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Abstract

Objectives

To describe baseline characteristics of responders to insulin therapy (HbA1c targets < 58 mmol/mol, 7.5%) at 18 months among adults with newly diagnosed diabetes.

Methods

A retrospective UK study derived from 479 general practices electronic dataset. We included all adults (age > 18 years) with newly diagnosed diabetes who required insulin therapy within 6 months of diagnosis. The data comprised insulin regimen (long-acting only; premixed insulin only; basal bolus insulin regimen), gender, Townsend quintile, baseline and an 18-month measurement of clinical and biochemical variables. Multiple imputations were undertaken and logistic regression used to assess the effect of covariates.

Results

A total of 1492 patients (aged 19–93 years) were analysed. Means (SD) baseline HbA1c and BMI were 10.3% (2.6%) and 29.6 (7.0%), respectively. Following multiple imputation for missing data, logistic regression analysis indicated important covariates to achieve HbA1c targets were baseline HbA1c, lipid lowering therapy, gender and age. Including all covariates, those treated with premixed insulin were 47% more likely to achieve target HbA1c at 18 months than those treated with a basal-bolus regimes (adjusted OR 1.47; 95% CI 1.12–1.92, P = 0.006)) and 32% more likely than those treated with long-acting insulin was (adjusted OR 1.32; 95% CI 1.01–1.74, P = 0.044). Those with a higher baseline HbA1c level, on lipid-lowering therapy, women and younger patients had a lower response rate. Mean weight gain (SD) was 2.4 kg (8.5 kg) and was not influenced by treatment regimen.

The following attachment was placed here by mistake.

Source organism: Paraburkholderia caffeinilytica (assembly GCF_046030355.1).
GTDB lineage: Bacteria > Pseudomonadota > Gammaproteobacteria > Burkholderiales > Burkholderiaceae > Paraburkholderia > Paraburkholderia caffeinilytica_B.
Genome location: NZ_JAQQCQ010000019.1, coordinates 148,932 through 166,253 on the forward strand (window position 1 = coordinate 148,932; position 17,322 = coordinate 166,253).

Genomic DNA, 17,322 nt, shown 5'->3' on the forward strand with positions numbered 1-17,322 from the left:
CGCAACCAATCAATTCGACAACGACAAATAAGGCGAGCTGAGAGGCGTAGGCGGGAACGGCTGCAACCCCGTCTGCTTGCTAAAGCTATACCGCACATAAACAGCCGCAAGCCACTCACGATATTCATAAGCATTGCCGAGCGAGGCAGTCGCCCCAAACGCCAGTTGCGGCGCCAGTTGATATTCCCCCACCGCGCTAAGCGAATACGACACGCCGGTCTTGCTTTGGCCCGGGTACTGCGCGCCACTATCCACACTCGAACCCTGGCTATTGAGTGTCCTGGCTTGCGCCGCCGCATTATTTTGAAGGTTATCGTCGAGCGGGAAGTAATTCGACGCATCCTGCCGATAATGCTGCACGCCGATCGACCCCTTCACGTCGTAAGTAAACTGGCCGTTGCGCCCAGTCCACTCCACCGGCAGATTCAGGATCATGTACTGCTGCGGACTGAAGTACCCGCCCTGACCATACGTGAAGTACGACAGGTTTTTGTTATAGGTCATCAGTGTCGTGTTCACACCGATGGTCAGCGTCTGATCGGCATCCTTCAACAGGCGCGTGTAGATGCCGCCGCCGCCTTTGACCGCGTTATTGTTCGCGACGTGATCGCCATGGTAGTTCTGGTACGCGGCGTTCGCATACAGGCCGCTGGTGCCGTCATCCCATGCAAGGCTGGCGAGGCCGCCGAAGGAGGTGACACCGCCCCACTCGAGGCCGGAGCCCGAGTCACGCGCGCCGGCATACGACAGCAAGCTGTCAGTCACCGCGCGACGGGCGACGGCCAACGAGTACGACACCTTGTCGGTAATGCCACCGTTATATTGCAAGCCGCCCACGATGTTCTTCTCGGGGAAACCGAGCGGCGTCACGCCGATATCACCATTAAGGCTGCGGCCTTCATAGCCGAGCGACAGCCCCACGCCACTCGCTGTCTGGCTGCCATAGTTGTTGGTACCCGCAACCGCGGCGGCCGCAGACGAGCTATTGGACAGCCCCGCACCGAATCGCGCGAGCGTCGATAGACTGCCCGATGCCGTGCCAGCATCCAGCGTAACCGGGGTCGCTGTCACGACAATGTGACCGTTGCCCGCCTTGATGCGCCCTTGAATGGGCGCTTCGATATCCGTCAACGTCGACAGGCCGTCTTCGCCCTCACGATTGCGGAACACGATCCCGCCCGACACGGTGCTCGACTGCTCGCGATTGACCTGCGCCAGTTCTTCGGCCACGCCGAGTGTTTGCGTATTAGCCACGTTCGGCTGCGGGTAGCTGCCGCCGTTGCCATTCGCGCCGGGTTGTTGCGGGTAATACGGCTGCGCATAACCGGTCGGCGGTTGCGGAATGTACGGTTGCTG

Conclusion

The use of premixed insulin regimen among newly diagnosed patients with diabetes appears to be most effective in reaching HbA1c target values, independent of other confounders. The appropriate choice of insulin regimen at initiation should therefore take into account various metabolic and psychosocial factors.